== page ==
I n t r o d u c t i o n
In the early afternoon of May 23, 1962, two military trucks, two jeeps, and
a civilian car, together carrying about sixty soldiers and several armed civil-
ians, surrounded the home of Rubén Jaramillo, a prominent agrarian leader
in the south-central state of Morelos. Captain José Martínez, who led the
operation, shouted for Jaramillo to step out and accompany them, or else
they would machine-gun his home. Jaramillo emerged from his small adobe
home but refused to comply with the men’s orders to get in the car. When
Filemón, one of Jaramillo’s stepsons, displayed the official pardons given to
Jaramillo and his wife, Epifania Zúñiga, by President Adolfo López Mateos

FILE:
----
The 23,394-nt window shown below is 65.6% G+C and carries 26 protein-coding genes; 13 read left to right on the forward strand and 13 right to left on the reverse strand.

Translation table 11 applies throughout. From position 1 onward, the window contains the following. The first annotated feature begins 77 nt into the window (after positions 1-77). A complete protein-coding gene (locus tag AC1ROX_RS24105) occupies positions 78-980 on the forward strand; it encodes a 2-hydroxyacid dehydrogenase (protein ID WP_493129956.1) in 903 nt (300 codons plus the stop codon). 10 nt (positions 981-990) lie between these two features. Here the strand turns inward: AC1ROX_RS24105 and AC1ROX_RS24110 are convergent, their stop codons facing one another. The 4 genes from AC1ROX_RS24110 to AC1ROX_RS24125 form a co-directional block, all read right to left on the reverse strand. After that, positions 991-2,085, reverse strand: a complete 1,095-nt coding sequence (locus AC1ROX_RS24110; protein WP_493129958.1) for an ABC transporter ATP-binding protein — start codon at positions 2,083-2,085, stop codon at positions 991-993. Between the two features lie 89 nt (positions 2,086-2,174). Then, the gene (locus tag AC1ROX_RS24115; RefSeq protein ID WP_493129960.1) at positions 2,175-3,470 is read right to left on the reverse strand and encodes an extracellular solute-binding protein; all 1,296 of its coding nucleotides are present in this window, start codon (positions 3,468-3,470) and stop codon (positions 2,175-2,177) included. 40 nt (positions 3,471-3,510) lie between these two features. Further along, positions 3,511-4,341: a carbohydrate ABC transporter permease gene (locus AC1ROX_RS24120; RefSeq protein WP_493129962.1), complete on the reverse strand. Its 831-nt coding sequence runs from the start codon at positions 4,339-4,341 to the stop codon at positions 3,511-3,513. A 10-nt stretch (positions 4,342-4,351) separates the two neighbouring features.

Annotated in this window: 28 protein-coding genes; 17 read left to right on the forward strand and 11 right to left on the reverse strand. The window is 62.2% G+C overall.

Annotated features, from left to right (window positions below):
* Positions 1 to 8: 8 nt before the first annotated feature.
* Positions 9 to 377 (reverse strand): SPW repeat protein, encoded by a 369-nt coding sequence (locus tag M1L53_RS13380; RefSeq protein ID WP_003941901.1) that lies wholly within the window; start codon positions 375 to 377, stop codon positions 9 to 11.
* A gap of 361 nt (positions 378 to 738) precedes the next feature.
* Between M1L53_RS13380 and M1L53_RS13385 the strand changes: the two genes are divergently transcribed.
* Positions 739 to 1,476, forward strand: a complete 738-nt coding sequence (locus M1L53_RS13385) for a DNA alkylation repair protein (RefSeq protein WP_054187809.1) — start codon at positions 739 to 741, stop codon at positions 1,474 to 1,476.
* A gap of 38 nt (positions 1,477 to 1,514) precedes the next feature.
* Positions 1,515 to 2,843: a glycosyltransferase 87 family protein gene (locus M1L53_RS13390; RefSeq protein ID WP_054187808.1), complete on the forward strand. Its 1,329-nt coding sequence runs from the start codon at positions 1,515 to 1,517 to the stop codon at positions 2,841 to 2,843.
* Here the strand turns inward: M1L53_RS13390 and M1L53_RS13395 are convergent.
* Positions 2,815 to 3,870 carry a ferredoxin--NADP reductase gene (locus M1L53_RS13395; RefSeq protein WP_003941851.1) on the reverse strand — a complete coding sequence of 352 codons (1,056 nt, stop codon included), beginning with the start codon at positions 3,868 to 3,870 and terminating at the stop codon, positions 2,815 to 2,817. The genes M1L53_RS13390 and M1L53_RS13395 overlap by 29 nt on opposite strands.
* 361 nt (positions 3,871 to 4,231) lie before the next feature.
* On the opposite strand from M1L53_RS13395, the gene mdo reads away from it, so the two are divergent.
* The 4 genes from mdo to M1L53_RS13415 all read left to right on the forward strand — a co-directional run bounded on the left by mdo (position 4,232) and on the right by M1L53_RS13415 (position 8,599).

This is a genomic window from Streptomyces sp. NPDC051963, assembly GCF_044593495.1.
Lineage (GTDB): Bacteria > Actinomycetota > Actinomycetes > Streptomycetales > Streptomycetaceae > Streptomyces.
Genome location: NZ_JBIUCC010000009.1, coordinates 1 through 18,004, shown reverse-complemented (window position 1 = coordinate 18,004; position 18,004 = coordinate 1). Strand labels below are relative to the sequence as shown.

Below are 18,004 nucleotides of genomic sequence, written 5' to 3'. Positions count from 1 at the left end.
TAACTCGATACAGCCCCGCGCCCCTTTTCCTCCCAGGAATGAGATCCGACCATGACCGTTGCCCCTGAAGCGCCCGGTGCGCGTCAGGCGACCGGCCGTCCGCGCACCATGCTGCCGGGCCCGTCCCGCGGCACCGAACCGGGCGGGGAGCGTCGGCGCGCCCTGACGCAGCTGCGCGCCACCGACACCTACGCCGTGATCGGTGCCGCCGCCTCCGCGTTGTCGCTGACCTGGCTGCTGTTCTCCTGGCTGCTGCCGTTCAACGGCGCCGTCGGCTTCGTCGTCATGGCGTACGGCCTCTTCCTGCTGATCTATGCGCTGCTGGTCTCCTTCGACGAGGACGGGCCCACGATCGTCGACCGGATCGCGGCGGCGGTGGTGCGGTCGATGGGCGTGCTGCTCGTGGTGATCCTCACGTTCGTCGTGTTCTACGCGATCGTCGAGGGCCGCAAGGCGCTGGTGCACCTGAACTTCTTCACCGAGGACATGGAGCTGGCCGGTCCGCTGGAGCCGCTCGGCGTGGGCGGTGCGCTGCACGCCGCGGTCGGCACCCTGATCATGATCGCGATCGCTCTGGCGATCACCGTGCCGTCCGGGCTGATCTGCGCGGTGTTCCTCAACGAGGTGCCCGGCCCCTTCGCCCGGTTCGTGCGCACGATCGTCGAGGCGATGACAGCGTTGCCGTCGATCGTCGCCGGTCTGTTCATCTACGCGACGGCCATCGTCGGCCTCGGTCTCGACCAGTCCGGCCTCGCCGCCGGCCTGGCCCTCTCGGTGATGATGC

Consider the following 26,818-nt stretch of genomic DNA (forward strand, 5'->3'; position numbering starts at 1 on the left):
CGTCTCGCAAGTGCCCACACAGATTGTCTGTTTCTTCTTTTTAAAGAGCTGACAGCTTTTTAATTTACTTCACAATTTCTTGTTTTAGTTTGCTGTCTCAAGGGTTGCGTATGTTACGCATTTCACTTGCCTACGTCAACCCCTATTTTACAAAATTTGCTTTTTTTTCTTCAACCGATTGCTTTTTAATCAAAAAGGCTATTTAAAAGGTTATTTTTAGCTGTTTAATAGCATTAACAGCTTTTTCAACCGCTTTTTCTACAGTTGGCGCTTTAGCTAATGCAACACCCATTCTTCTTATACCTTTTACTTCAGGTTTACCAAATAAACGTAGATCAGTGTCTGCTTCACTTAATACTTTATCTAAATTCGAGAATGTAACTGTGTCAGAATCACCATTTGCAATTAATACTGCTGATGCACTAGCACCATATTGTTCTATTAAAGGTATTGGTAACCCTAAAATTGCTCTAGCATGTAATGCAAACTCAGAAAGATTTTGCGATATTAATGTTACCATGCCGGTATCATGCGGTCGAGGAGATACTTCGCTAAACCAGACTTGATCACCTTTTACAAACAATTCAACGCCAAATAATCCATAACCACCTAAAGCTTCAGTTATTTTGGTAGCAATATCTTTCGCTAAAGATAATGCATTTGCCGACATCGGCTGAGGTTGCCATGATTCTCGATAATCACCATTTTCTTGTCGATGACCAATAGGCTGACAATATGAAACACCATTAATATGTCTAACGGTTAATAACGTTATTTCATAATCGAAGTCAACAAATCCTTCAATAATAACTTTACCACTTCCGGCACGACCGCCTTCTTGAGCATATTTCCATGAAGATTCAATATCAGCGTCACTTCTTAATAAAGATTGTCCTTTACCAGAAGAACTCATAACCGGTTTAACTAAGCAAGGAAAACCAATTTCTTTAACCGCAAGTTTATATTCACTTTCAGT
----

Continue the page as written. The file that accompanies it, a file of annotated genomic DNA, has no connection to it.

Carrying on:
(1958–64), Captain Martínez put them in his pocket and told Filemón not
to complicate matters. In the commotion, Raquel, Zúñiga’s oldest daughter,
slipped out of the house and went to seek the help of Tlaquiltenango’s mu-
nicipal president Inocente Torres. He told her everything was in order; the
soldiers and civilians had an arrest warrant issued by the attorney general’s
office. When Raquel returned, Rubén, her mother, and her three brothers,
Enrique, Filemón, and Ricardo, were all gone. A few hours later, the bullet-
riddled bodies of the five family members were found on the outskirts of the
Xochicalco ruins, an archeological site near Cuernavaca.1
As word of the quintuple murder spread, so too did the shock about this
crime committed by government officials. While government repression was
hardly new in rural Mexico, its manifestations were typically more subtle.
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